Grandma's Fall | Teen Ink

Grandma's Fall

October 17, 2013
By Anonymous

Imagine climbing ten feet up a ladder to prep a room for painting; while attempting to prepare the walls, your foot slips and down you come. Each painstaking ladder rung is grabbing at your legs, preventing a free fall that would probably cause a broken neck or worse. As you land there is pain that is unexplainable, there is shock but you must call for help because in that moment you realize that your life is surely in danger without it. Your cell phone is in your back pocket; you reach it and call for help. You call your youngest daughter, she answers and you tell her, “I believe I have broken my leg.” She hangs up and leaves work and comes to where you are immediately; she calls her sister and brother to let them know that you have been hurt really bad and will be going to the hospital by ambulance. When you arrive at the hospital, there is urgency to assess the damage and keep you calm because the emergency staff realizes that you are in a crisis. While waiting on the chief of orthopedics, they take you for x-rays and find that your injuries include a shattered left tibia, broken right foot and that your right wrist is also broken and will require surgeries to stabilize them.

When I got the call from my mom I was in shock that my very careful and hard working grandma had did something so dangerous as to falling off a high ladder and there was no one
there helping her like they were suppose to, it made me furious like I could go fight the people responsible for not watching her. When I arrived at the hospital, November 23, 2011 and saw my grandmother along with my twin sister and our older sister; it was unbelievable seeing her this way I felt so overwhelmed with sadness because I know she would be miserable knowing that she can no longer work the job she loved anymore. My grandmother looked frail and helpless, with her arm and foot in a cast and her left leg in a halo. I had never heard of anyone having their leg in a halo, but I have seen people with head and neck injuries on television with halo’s to prevent further damage. Here is my strong, dominate, beautiful grandmother in the hospital, broken. Can you believe that it is Thanksgiving and our grandmother will not be able to cook our thanksgiving meal? Who’s going to cook the dressing, ham, pies, and all the good things that come with walking into grandma’s house? My mother, aunts and uncles are in turmoil because they are not prepared. As I observe, they are anxious because they want to speak to the doctors and understand what the plans are for helping their mother get out of the hospital. My aunt Coco is pregnant and everyday along with her siblings she has been at the hospital making sure everything is done right. Both her and my mother, are completely stressed out and insist that after the surgeries, granny has to come home and they will take care of her.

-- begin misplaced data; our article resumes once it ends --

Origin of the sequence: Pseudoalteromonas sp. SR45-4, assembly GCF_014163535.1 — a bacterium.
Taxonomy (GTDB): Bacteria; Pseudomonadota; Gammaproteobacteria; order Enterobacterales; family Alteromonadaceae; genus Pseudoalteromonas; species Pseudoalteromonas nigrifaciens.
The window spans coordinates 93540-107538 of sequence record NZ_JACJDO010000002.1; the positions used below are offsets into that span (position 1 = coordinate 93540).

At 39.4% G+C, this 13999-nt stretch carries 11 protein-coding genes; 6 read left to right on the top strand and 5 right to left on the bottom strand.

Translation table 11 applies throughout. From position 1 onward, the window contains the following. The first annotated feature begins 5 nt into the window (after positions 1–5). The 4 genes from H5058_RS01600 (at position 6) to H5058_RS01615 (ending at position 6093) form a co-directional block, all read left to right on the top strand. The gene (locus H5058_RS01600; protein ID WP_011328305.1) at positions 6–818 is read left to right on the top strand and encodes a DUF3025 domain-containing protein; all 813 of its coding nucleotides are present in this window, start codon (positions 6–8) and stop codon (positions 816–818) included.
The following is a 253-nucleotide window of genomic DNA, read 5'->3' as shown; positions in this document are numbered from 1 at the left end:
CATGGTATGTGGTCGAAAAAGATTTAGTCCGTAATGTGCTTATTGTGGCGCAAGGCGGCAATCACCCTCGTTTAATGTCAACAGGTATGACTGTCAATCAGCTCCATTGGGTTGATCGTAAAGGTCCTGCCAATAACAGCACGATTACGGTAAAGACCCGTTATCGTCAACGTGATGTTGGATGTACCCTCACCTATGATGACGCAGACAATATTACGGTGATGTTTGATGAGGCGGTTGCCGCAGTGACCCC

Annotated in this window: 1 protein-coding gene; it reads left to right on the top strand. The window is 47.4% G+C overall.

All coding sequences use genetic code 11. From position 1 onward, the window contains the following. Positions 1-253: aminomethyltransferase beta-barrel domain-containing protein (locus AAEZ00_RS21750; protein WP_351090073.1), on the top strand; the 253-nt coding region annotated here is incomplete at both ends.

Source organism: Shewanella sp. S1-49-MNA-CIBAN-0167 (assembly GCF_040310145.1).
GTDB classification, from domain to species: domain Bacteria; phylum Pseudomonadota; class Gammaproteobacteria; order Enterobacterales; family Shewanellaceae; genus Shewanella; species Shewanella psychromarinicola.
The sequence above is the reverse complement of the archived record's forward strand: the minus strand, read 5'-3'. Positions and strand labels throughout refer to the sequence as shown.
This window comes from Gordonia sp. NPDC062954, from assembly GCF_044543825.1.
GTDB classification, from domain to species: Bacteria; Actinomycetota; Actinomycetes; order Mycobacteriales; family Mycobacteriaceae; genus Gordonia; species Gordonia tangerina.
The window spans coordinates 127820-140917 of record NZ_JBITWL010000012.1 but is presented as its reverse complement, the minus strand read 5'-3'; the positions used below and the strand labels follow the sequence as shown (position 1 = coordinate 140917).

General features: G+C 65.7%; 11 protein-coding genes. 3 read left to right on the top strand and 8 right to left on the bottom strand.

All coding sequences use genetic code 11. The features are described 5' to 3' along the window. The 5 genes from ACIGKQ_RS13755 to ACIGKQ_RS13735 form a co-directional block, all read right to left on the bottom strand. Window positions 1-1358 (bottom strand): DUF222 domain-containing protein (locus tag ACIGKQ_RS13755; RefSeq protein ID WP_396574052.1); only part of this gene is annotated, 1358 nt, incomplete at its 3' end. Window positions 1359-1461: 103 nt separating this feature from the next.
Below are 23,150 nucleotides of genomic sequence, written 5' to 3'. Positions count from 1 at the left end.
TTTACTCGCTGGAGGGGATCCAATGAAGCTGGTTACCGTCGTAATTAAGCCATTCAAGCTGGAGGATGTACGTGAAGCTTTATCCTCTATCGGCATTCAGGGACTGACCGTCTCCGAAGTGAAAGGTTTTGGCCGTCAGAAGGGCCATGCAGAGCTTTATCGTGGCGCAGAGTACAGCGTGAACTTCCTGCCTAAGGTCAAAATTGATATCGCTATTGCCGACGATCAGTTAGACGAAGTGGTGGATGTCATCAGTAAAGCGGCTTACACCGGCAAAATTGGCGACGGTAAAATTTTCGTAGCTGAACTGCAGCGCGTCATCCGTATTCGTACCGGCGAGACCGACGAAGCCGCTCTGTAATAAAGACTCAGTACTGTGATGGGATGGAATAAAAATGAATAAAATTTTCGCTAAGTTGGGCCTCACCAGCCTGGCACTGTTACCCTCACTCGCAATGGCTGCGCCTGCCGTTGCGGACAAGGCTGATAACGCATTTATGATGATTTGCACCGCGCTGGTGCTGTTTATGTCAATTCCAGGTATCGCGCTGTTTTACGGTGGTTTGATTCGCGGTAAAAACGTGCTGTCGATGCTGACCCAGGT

My aunt Coco says, “Statistically people who have these kinds of injuries and stay in the hospital, usually do not leave the hospital healthy.” She is working on her doctorate degree in health psychology so she has studied this process in school. “ how long will she have until her bones heal?” I asked Coco. “it depends on her body since she is in the older age probably long” she replied. “will she be able to go back to work after?” I asked concerned. “She might be on disability because of her leg” she responded worried. My mom agrees and begins to make arrangements with grandma’s nurses to prep for her discharge from the hospital, getting the medical equipment and bedding into her house along with her medications. You see, our grandmother takes care of all of us; this includes her children too. She picks us up when our mother cannot, she has our little cousin David over all the time on weekends, and he is only four years old. My grandmother, prior to her fall would take us on vacations and pretty much do whatever we asked her to do. I use to think this is what I expect all grandmothers to do but now I now realize that my granny is special, and I shouldn’t expect her to always do those things.

In the year it took her to recover, my granny had two additional surgeries because while in the hospital she apparently had a bed sore that burst and caused her to get a bone infection. She had to relearn how to walk on both legs; she had to rebuild the strength in her arms and wrists. You see, my grandmother was a journeyman by trade and on a daily basis was lifting fifty pound buckets of paint. She was definitely stronger than the average man, I believe. It was hard watching her look sad and down because she would not be able to do what she enjoyed doing any more. My sister’s and I, would stay over at her house on weekends when school was in and during the summer months we were there during the week days, to make sure that if she needed anything we would do it for her. “ Grandma do you need anything?” I asked quietly. “No not right now but thank you” she said. I now realize after watching my grandmother overcome all of her injuries how important she is in my life; and that I took for granted many of the things she would do for me and my family. I hope and pray that nothing ever happens to her again because in that year, it was scary thinking of what life would be without her.

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